“I knew it was gonna be a weird market. I knew there was only a set amount of cap space, and if your incumbent team doesn’t want to re-sign you or (is) not giving you a contract offer that you want, then you have to go out and get a contract offer. So in the back of my mind, I’m thinking well if something happens where I can’t go back to Philly, and the market dries up, what do you do? You go get the taxpayer mid-level from the Warriors, the Celtics, the team that gives you the best chance to win.”

— 76ers guard J.J. Redick, on his podcast, saying he had a “similar mindset” to DeMarcus Cousins about potentially signing with the Warriors if he didn’t reach terns quickly with Philly on a new deal. Fortunately for the Sixers, Redick re-signed there on a one-year deal.

“It just felt genuine. It felt like a really strong and great relationship being around him. It didn’t take him to recruit me. It didn’t take him asking me to be here, asking me to be a part of the team going forward. None of that ever came up.”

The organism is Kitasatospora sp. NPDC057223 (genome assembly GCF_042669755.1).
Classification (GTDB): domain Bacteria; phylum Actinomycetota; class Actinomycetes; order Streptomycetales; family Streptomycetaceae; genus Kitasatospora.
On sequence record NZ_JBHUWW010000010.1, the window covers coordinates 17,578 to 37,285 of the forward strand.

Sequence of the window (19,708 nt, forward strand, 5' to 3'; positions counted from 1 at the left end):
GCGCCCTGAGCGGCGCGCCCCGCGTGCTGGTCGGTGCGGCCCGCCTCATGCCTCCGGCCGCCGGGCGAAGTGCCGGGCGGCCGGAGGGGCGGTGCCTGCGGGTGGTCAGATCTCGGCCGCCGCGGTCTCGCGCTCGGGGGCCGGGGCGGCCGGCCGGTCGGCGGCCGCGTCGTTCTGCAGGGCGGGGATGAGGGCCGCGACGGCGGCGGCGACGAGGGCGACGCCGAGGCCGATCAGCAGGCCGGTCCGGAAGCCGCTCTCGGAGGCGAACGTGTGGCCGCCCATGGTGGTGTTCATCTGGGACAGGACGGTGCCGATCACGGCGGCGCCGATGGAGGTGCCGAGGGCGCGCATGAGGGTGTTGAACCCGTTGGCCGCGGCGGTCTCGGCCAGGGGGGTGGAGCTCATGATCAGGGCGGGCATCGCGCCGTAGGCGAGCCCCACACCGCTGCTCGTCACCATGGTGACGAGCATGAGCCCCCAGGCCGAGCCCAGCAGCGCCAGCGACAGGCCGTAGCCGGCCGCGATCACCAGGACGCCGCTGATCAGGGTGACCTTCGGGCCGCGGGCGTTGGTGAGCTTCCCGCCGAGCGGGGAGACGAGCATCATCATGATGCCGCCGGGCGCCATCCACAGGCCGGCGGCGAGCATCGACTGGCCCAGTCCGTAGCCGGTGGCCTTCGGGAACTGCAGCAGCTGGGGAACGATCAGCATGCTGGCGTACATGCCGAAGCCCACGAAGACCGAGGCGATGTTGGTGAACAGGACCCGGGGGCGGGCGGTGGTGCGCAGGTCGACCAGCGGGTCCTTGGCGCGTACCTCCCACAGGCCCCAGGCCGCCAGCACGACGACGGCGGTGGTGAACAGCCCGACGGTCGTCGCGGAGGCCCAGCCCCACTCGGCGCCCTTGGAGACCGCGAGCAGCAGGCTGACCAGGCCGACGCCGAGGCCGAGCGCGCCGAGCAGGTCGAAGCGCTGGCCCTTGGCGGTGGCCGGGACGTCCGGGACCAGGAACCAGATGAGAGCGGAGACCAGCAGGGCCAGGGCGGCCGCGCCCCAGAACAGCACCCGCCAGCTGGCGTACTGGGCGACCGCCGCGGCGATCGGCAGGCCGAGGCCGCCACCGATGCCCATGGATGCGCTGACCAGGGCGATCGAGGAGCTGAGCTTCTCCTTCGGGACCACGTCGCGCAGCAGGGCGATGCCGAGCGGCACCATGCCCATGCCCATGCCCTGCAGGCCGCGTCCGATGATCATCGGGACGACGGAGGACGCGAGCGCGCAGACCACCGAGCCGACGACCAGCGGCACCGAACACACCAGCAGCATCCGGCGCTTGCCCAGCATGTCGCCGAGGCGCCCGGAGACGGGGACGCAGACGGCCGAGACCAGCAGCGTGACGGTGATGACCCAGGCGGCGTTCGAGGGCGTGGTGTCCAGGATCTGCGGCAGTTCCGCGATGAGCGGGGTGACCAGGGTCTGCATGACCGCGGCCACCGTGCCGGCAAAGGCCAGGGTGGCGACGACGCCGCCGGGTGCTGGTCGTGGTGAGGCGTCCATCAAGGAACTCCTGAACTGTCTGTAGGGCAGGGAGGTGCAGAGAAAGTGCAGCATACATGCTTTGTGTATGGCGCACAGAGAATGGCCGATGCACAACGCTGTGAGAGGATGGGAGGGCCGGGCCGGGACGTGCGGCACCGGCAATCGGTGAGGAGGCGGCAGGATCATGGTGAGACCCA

Paul George, to USA Today, on the soft sell Thunder teammate Russell Westbrook made to George on staying in Oklahoma City — which George eventually did, spurning the Lakers and other suitors to sign with the Thunder for four years and $137 million starting in 2019, after the last year of his current deal.

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Longtime NBA reporter, columnist and Naismith Memorial Basketball Hall of Famer David Aldridge is an analyst for TNT. You can e-mail him here, find his archive here and follow him on Twitter.

The views on this page do not necessarily reflect the views of the NBA, its clubs or Turner Broadcasting.